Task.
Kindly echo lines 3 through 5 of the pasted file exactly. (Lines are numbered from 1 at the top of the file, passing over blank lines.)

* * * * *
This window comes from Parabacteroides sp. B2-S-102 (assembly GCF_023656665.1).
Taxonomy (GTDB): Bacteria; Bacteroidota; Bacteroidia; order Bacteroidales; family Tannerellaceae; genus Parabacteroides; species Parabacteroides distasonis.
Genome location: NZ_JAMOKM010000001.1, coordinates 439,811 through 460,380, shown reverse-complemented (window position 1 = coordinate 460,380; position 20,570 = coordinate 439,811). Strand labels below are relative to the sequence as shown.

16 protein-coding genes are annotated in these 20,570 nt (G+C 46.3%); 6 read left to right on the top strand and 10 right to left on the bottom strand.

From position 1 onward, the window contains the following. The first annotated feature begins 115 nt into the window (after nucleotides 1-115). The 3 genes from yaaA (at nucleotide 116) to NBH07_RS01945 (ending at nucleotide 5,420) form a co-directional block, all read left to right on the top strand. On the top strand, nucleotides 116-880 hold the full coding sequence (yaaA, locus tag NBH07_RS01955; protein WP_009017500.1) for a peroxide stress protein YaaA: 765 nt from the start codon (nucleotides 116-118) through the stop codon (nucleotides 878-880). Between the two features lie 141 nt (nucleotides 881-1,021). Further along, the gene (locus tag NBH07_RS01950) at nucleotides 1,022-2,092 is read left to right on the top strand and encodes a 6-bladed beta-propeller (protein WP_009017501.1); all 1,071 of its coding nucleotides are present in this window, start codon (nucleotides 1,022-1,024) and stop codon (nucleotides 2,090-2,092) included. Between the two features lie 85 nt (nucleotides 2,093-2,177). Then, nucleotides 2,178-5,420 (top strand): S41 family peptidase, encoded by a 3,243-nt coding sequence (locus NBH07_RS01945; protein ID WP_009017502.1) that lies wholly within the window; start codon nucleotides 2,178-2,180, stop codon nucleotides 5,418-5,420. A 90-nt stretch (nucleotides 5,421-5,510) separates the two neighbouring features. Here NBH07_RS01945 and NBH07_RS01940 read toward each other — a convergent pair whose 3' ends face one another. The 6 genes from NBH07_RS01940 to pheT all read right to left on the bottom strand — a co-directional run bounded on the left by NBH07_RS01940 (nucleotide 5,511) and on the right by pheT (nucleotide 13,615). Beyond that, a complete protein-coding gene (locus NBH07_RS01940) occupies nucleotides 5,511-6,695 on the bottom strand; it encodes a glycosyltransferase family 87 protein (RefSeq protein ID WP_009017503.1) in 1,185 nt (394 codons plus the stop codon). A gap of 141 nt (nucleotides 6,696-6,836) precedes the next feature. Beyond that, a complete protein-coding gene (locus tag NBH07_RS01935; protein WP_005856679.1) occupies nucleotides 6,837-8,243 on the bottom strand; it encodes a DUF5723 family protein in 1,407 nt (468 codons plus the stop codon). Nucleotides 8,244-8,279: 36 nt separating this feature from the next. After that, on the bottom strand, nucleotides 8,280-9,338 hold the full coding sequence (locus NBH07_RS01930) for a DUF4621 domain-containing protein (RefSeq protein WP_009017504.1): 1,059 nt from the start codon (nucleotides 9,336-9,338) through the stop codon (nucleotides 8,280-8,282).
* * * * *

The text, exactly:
Genome location: NZ_JAMOKM010000001.1, coordinates 439,811 through 460,380, shown reverse-complemented (window position 1 = coordinate 460,380; position 20,570 = coordinate 439,811). Strand labels below are relative to the sequence as shown.

16 protein-coding genes are annotated in these 20,570 nt (G+C 46.3%); 6 read left to right on the top strand and 10 right to left on the bottom strand.

From position 1 onward, the window contains the following. The first annotated feature begins 115 nt into the window (after nucleotides 1-115). The 3 genes from yaaA (at nucleotide 116) to NBH07_RS01945 (ending at nucleotide 5,420) form a co-directional block, all read left to right on the top strand. On the top strand, nucleotides 116-880 hold the full coding sequence (yaaA, locus tag NBH07_RS01955; protein WP_009017500.1) for a peroxide stress protein YaaA: 765 nt from the start codon (nucleotides 116-118) through the stop codon (nucleotides 878-880). Between the two features lie 141 nt (nucleotides 881-1,021). Further along, the gene (locus tag NBH07_RS01950) at nucleotides 1,022-2,092 is read left to right on the top strand and encodes a 6-bladed beta-propeller (protein WP_009017501.1); all 1,071 of its coding nucleotides are present in this window, start codon (nucleotides 1,022-1,024) and stop codon (nucleotides 2,090-2,092) included. Between the two features lie 85 nt (nucleotides 2,093-2,177). Then, nucleotides 2,178-5,420 (top strand): S41 family peptidase, encoded by a 3,243-nt coding sequence (locus NBH07_RS01945; protein ID WP_009017502.1) that lies wholly within the window; start codon nucleotides 2,178-2,180, stop codon nucleotides 5,418-5,420. A 90-nt stretch (nucleotides 5,421-5,510) separates the two neighbouring features. Here NBH07_RS01945 and NBH07_RS01940 read toward each other — a convergent pair whose 3' ends face one another. The 6 genes from NBH07_RS01940 to pheT all read right to left on the bottom strand — a co-directional run bounded on the left by NBH07_RS01940 (nucleotide 5,511) and on the right by pheT (nucleotide 13,615). Beyond that, a complete protein-coding gene (locus NBH07_RS01940) occupies nucleotides 5,511-6,695 on the bottom strand; it encodes a glycosyltransferase family 87 protein (RefSeq protein ID WP_009017503.1) in 1,185 nt (394 codons plus the stop codon). A gap of 141 nt (nucleotides 6,696-6,836) precedes the next feature. Beyond that, a complete protein-coding gene (locus tag NBH07_RS01935; protein WP_005856679.1) occupies nucleotides 6,837-8,243 on the bottom strand; it encodes a DUF5723 family protein in 1,407 nt (468 codons plus the stop codon). Nucleotides 8,244-8,279: 36 nt separating this feature from the next. After that, on the bottom strand, nucleotides 8,280-9,338 hold the full coding sequence (locus NBH07_RS01930) for a DUF4621 domain-containing protein (RefSeq protein WP_009017504.1): 1,059 nt from the start codon (nucleotides 9,336-9,338) through the stop codon (nucleotides 8,280-8,282).